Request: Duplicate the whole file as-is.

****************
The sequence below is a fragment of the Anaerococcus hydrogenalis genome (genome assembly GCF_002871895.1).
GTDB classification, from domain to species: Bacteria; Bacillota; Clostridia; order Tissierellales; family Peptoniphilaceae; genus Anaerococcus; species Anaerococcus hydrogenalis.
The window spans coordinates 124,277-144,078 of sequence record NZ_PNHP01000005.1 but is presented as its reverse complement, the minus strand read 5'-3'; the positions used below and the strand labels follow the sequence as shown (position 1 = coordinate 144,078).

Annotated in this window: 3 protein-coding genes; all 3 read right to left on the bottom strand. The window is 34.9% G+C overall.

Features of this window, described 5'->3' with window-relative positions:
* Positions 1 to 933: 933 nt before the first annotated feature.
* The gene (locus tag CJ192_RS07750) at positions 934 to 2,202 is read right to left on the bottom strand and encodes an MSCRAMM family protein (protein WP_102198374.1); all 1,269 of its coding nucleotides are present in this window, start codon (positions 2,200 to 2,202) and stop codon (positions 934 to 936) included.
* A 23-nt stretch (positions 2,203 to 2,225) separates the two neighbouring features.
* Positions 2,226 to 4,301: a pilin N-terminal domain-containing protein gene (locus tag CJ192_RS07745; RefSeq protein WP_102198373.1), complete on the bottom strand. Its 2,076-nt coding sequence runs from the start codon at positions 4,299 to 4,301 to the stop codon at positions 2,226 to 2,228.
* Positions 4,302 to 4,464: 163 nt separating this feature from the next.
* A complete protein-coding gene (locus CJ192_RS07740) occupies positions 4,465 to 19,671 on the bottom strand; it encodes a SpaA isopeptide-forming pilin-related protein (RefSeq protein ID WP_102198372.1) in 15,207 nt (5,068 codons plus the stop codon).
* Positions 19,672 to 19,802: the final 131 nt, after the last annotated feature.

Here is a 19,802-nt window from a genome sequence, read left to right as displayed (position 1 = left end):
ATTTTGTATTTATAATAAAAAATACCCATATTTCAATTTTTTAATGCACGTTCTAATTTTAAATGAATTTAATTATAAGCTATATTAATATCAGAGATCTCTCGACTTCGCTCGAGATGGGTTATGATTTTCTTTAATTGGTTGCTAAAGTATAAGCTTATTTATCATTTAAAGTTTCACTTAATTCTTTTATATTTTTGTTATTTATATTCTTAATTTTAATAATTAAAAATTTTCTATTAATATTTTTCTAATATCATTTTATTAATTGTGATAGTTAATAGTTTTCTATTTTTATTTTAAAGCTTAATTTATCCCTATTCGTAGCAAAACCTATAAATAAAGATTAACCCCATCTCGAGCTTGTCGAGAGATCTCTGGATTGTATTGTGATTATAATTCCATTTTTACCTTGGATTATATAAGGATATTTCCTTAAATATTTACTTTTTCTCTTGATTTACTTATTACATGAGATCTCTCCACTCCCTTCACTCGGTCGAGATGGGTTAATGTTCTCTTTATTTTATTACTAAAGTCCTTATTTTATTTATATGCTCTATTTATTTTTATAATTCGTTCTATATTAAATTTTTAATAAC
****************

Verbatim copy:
The sequence below is a fragment of the Anaerococcus hydrogenalis genome (genome assembly GCF_002871895.1).
GTDB classification, from domain to species: Bacteria; Bacillota; Clostridia; order Tissierellales; family Peptoniphilaceae; genus Anaerococcus; species Anaerococcus hydrogenalis.
The window spans coordinates 124,277-144,078 of sequence record NZ_PNHP01000005.1 but is presented as its reverse complement, the minus strand read 5'-3'; the positions used below and the strand labels follow the sequence as shown (position 1 = coordinate 144,078).

Annotated in this window: 3 protein-coding genes; all 3 read right to left on the bottom strand. The window is 34.9% G+C overall.

Features of this window, described 5'->3' with window-relative positions:
* Positions 1 to 933: 933 nt before the first annotated feature.
* The gene (locus tag CJ192_RS07750) at positions 934 to 2,202 is read right to left on the bottom strand and encodes an MSCRAMM family protein (protein WP_102198374.1); all 1,269 of its coding nucleotides are present in this window, start codon (positions 2,200 to 2,202) and stop codon (positions 934 to 936) included.
* A 23-nt stretch (positions 2,203 to 2,225) separates the two neighbouring features.
* Positions 2,226 to 4,301: a pilin N-terminal domain-containing protein gene (locus tag CJ192_RS07745; RefSeq protein WP_102198373.1), complete on the bottom strand. Its 2,076-nt coding sequence runs from the start codon at positions 4,299 to 4,301 to the stop codon at positions 2,226 to 2,228.
* Positions 4,302 to 4,464: 163 nt separating this feature from the next.
* A complete protein-coding gene (locus CJ192_RS07740) occupies positions 4,465 to 19,671 on the bottom strand; it encodes a SpaA isopeptide-forming pilin-related protein (RefSeq protein ID WP_102198372.1) in 15,207 nt (5,068 codons plus the stop codon).
* Positions 19,672 to 19,802: the final 131 nt, after the last annotated feature.

Here is a 19,802-nt window from a genome sequence, read left to right as displayed (position 1 = left end):
ATTTTGTATTTATAATAAAAAATACCCATATTTCAATTTTTTAATGCACGTTCTAATTTTAAATGAATTTAATTATAAGCTATATTAATATCAGAGATCTCTCGACTTCGCTCGAGATGGGTTATGATTTTCTTTAATTGGTTGCTAAAGTATAAGCTTATTTATCATTTAAAGTTTCACTTAATTCTTTTATATTTTTGTTATTTATATTCTTAATTTTAATAATTAAAAATTTTCTATTAATATTTTTCTAATATCATTTTATTAATTGTGATAGTTAATAGTTTTCTATTTTTATTTTAAAGCTTAATTTATCCCTATTCGTAGCAAAACCTATAAATAAAGATTAACCCCATCTCGAGCTTGTCGAGAGATCTCTGGATTGTATTGTGATTATAATTCCATTTTTACCTTGGATTATATAAGGATATTTCCTTAAATATTTACTTTTTCTCTTGATTTACTTATTACATGAGATCTCTCCACTCCCTTCACTCGGTCGAGATGGGTTAATGTTCTCTTTATTTTATTACTAAAGTCCTTATTTTATTTATATGCTCTATTTATTTTTATAATTCGTTCTATATTAAATTTTTAATAAC